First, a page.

Gay Dalton and other Forgotten Horses of Hollywood Park

11 thoughts on “Gay Dalton and other Forgotten Horses of Hollywood Park”

  1. Thank you Rosana. For well over a year now you have devoted a part of your life to painstaking research, pouring over mountains of articles buried within dusty pages and film so old and long forgotten. With a compassionate heart for our equine friends lost forever, you have done yourself (and the racing industry) proud. We can only hope that a plaque to memorize these ghostly champions of the track will one day be included as a reminder of what once was …. Well done my friend, well done!

    1. Karen is right; well done Rosana. You did Gay Dalton and the others proud. I hope that the developer will allow a plaque to be placed somewhere on the grounds of Hollypark. Maybe a plaque near the Swaps statue; that would be a fitting memorial to Manyunk who raced against Noor and so many others of his time. And of course we cannot forget Brownie, Manyunk’s faithful stable companion.

  2. Enjoyed the article especially since I knew some of the horses and people involved. I wrote the book, ‘Hollywood Park, from Seabiscuit to Pincay’ (incidentally the name is Biff not Bill). Sorry I didn’t include Gay Dalton, since I worked for Buster Millerick one summer when I was in college and Ralph Neves (the fearless one) was one of my favorite jockeys. Just sent another book off to the publish entitled, ‘Killing Phar Lap, An untold part of the story.’ Hope his memory, like those heroes buried at Hollywood Park, never dies.

    1. Mr. Lowry:

      First of all I would like to offer my apologies for the typo. It has now been corrected accordingly.

      I am very pleased that you enjoyed the article and wish you the best with your new book (cannot wait to see it).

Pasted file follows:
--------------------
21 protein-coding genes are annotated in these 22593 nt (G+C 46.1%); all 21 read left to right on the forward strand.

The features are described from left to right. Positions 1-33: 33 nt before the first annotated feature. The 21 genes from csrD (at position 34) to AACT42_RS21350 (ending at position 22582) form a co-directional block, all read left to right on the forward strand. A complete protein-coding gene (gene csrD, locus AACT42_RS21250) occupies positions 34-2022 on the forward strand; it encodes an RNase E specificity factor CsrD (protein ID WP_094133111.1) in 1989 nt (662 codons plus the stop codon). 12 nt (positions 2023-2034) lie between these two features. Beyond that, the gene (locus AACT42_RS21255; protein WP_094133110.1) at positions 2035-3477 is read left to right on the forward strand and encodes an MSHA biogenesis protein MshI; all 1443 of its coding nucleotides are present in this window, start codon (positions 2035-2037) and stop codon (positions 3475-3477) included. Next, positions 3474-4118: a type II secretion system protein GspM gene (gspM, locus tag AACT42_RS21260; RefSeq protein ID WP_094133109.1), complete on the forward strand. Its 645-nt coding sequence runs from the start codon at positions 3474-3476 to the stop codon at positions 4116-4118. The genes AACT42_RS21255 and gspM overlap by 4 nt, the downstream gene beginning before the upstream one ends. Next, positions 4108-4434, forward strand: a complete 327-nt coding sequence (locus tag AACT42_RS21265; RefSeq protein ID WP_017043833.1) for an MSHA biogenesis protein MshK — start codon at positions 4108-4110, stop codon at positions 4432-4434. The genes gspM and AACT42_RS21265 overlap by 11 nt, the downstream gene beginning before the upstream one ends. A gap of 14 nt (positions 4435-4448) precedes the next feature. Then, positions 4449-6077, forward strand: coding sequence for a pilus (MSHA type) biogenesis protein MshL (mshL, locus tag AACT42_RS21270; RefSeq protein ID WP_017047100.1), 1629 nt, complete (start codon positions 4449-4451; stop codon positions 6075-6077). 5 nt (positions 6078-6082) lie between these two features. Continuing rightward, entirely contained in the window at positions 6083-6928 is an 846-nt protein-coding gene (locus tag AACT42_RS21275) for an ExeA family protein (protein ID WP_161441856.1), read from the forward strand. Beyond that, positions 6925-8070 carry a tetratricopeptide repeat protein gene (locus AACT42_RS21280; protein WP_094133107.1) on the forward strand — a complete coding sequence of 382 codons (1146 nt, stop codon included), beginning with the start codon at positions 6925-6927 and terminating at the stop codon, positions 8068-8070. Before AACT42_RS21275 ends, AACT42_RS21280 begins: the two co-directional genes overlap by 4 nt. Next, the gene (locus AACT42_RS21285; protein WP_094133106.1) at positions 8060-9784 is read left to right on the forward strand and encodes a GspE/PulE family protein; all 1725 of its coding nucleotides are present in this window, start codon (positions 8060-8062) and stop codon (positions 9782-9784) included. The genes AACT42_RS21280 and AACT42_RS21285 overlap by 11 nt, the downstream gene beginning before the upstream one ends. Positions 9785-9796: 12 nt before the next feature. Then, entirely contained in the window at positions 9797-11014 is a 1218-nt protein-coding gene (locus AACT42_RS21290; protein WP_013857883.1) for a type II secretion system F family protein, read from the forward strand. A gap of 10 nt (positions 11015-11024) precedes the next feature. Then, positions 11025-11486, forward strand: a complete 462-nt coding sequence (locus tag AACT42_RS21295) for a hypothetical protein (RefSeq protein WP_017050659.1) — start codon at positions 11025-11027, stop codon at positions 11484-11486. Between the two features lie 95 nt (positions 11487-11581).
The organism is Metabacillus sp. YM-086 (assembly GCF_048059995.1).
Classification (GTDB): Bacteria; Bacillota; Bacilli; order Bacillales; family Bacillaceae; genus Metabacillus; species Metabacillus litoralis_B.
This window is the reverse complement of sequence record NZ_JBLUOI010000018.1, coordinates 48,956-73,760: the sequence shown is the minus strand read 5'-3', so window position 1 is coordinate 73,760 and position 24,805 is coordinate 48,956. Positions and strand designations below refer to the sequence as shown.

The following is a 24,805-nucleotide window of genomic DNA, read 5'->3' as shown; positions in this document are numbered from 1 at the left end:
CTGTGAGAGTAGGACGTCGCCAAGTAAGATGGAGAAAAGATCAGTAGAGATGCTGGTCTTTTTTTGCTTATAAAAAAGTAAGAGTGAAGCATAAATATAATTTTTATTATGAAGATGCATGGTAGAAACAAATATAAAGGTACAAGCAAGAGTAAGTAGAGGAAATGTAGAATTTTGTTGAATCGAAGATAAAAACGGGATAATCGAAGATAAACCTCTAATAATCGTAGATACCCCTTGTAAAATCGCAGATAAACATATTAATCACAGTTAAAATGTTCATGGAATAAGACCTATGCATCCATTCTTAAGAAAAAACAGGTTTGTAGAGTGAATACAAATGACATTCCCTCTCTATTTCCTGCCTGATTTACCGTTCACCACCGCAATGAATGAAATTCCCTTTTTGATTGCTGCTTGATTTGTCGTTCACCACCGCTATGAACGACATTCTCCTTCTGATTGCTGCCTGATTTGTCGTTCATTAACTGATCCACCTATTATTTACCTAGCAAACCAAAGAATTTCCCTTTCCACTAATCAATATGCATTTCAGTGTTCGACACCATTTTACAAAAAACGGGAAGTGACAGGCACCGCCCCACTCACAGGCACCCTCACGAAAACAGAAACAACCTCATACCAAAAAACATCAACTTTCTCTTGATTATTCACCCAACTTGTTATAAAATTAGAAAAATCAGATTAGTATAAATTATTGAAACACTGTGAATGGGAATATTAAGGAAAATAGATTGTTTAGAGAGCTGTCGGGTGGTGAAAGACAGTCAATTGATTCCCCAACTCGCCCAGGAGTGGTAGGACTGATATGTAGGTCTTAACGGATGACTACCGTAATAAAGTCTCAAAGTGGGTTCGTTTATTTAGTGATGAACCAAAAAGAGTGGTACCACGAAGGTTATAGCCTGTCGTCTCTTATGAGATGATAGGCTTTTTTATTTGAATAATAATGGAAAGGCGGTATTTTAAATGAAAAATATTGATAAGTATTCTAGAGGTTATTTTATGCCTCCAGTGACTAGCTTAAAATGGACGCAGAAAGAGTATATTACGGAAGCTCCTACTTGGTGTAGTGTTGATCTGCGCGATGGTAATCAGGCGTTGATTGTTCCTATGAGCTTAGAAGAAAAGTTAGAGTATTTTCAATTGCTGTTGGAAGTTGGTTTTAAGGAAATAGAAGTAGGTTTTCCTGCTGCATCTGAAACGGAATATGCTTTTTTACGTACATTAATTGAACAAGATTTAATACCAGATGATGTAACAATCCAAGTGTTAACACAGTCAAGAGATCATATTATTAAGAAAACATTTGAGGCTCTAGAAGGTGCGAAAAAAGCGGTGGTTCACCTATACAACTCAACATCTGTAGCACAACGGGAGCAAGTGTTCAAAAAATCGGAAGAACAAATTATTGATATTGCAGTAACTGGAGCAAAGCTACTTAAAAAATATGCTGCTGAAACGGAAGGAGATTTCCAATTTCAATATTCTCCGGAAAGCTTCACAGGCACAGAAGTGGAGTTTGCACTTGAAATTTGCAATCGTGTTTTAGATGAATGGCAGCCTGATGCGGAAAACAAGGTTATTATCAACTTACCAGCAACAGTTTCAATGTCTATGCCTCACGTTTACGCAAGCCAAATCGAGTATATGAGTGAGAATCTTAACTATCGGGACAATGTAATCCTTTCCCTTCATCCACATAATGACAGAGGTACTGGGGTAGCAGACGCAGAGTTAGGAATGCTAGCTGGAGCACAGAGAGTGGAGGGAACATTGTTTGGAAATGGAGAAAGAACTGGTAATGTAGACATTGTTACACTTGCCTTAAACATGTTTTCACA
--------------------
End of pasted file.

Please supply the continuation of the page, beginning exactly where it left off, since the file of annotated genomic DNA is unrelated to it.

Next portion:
These “invaders” from the past like Phar Lap, Gay Dalton and others captured the attention of the American media and added a dose of mystique to the racing game. This has waned nowadays due to the advances transportation and movement of horses among continents. Now it is more common to see horses coming to the United States from almost all corners of the world (which is good) but the excitement behind falls short to what it used to be back then.

      Wishing you the best,

  3. Karen, Charlotte and Marco:

    My sincere thanks for your words.

    It took a great effort to obtain all the information and to piece it together into an article . This was done in a relatively short period of time. It all started with my sole pilgrimage to Hollywood Park (May of last year) and the interest I developed about the history of this lovely track. However, I did not find out about Gay Dalton and the other horses being buried there until about a couple of months ago. At that point I started digging into books, magazines and the internet about these forgotten thoroughbreds. Although I quite enjoyed the research part, this time it was a different experience. The “stories” behind all of these horses, their owners and their faithful admirers (both human and canine) took me into a journey into another place and time, when thoroughbred racing was the King of sports.
    I will continue in my efforts to have a memorial placed for these horses. Like you mentioned in an earlier communication: “A Society is measure by what it preserves”.

    Marco: ¡Muchísimas Gracias!
    In the words of Sir Winston Churchill: “There is something about the outside of a horse that is good for the inside of a man.”

    Kind regards to all,

  4. Thank you for your beautiful article commemorating these wonderful horses. I am the granddaughter of Gaylord Burt and so the legend of Gay Dalton is near and dear to my heart although I was not even born at the time he was racing. It brought more than a tear to my eye to think of his final resting place being disturbed and forgotten.

    1. Susan:

      I am truly happy that you enjoyed the article.

      It is a honor to hear from one of the descendants of one of the main protagonists of Gay Dalton’s story.

      I am also still hopeful that the developer of Hollywood Park would make an effort to memorialize these horses.

      Wishing you the best,

  5. Any word on whether these hard knockers will be exhumed as well? Has there been any mention of it anywhere? I really hope something is done, as developers tend to pave over the past and then it’s lost to the ages. The thought of these horses and Brownie being forgotten or defiled by a bulldozer brings tears to my eyes.

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